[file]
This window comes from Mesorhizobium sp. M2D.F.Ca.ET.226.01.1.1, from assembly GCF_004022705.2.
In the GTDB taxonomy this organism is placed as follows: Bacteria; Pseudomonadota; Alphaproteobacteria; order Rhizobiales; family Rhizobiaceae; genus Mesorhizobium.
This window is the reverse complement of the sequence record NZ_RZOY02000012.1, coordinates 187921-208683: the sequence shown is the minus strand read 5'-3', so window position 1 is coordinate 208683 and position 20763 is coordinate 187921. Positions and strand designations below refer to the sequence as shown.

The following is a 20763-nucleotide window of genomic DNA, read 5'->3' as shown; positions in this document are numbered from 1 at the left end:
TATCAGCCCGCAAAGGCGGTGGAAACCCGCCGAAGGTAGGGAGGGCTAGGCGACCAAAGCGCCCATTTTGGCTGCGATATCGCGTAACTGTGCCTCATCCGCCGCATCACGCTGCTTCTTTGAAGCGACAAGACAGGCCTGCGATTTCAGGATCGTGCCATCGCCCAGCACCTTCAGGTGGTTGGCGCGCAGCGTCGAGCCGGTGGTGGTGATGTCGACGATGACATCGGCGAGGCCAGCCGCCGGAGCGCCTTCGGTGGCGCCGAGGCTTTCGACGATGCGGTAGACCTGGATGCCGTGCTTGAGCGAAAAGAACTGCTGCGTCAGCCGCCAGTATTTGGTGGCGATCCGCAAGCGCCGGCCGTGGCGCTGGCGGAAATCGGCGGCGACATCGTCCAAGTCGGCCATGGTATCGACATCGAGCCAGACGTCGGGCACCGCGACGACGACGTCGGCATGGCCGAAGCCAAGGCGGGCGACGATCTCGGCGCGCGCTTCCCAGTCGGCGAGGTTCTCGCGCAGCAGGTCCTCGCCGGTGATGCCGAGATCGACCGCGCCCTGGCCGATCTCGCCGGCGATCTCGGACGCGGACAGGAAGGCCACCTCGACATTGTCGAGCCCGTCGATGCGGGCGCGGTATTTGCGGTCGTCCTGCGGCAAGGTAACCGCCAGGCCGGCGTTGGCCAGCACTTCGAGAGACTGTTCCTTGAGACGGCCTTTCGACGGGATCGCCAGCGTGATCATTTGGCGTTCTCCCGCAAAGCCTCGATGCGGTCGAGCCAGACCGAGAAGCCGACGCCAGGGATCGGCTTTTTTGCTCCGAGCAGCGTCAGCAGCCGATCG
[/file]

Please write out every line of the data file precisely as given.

This window comes from Mesorhizobium sp. M2D.F.Ca.ET.226.01.1.1, from assembly GCF_004022705.2.
In the GTDB taxonomy this organism is placed as follows: Bacteria; Pseudomonadota; Alphaproteobacteria; order Rhizobiales; family Rhizobiaceae; genus Mesorhizobium.
This window is the reverse complement of the sequence record NZ_RZOY02000012.1, coordinates 187921-208683: the sequence shown is the minus strand read 5'-3', so window position 1 is coordinate 208683 and position 20763 is coordinate 187921. Positions and strand designations below refer to the sequence as shown.

The following is a 20763-nucleotide window of genomic DNA, read 5'->3' as shown; positions in this document are numbered from 1 at the left end:
TATCAGCCCGCAAAGGCGGTGGAAACCCGCCGAAGGTAGGGAGGGCTAGGCGACCAAAGCGCCCATTTTGGCTGCGATATCGCGTAACTGTGCCTCATCCGCCGCATCACGCTGCTTCTTTGAAGCGACAAGACAGGCCTGCGATTTCAGGATCGTGCCATCGCCCAGCACCTTCAGGTGGTTGGCGCGCAGCGTCGAGCCGGTGGTGGTGATGTCGACGATGACATCGGCGAGGCCAGCCGCCGGAGCGCCTTCGGTGGCGCCGAGGCTTTCGACGATGCGGTAGACCTGGATGCCGTGCTTGAGCGAAAAGAACTGCTGCGTCAGCCGCCAGTATTTGGTGGCGATCCGCAAGCGCCGGCCGTGGCGCTGGCGGAAATCGGCGGCGACATCGTCCAAGTCGGCCATGGTATCGACATCGAGCCAGACGTCGGGCACCGCGACGACGACGTCGGCATGGCCGAAGCCAAGGCGGGCGACGATCTCGGCGCGCGCTTCCCAGTCGGCGAGGTTCTCGCGCAGCAGGTCCTCGCCGGTGATGCCGAGATCGACCGCGCCCTGGCCGATCTCGCCGGCGATCTCGGACGCGGACAGGAAGGCCACCTCGACATTGTCGAGCCCGTCGATGCGGGCGCGGTATTTGCGGTCGTCCTGCGGCAAGGTAACCGCCAGGCCGGCGTTGGCCAGCACTTCGAGAGACTGTTCCTTGAGACGGCCTTTCGACGGGATCGCCAGCGTGATCATTTGGCGTTCTCCCGCAAAGCCTCGATGCGGTCGAGCCAGACCGAGAAGCCGACGCCAGGGATCGGCTTTTTTGCTCCGAGCAGCGTCAGCAGCCGATCG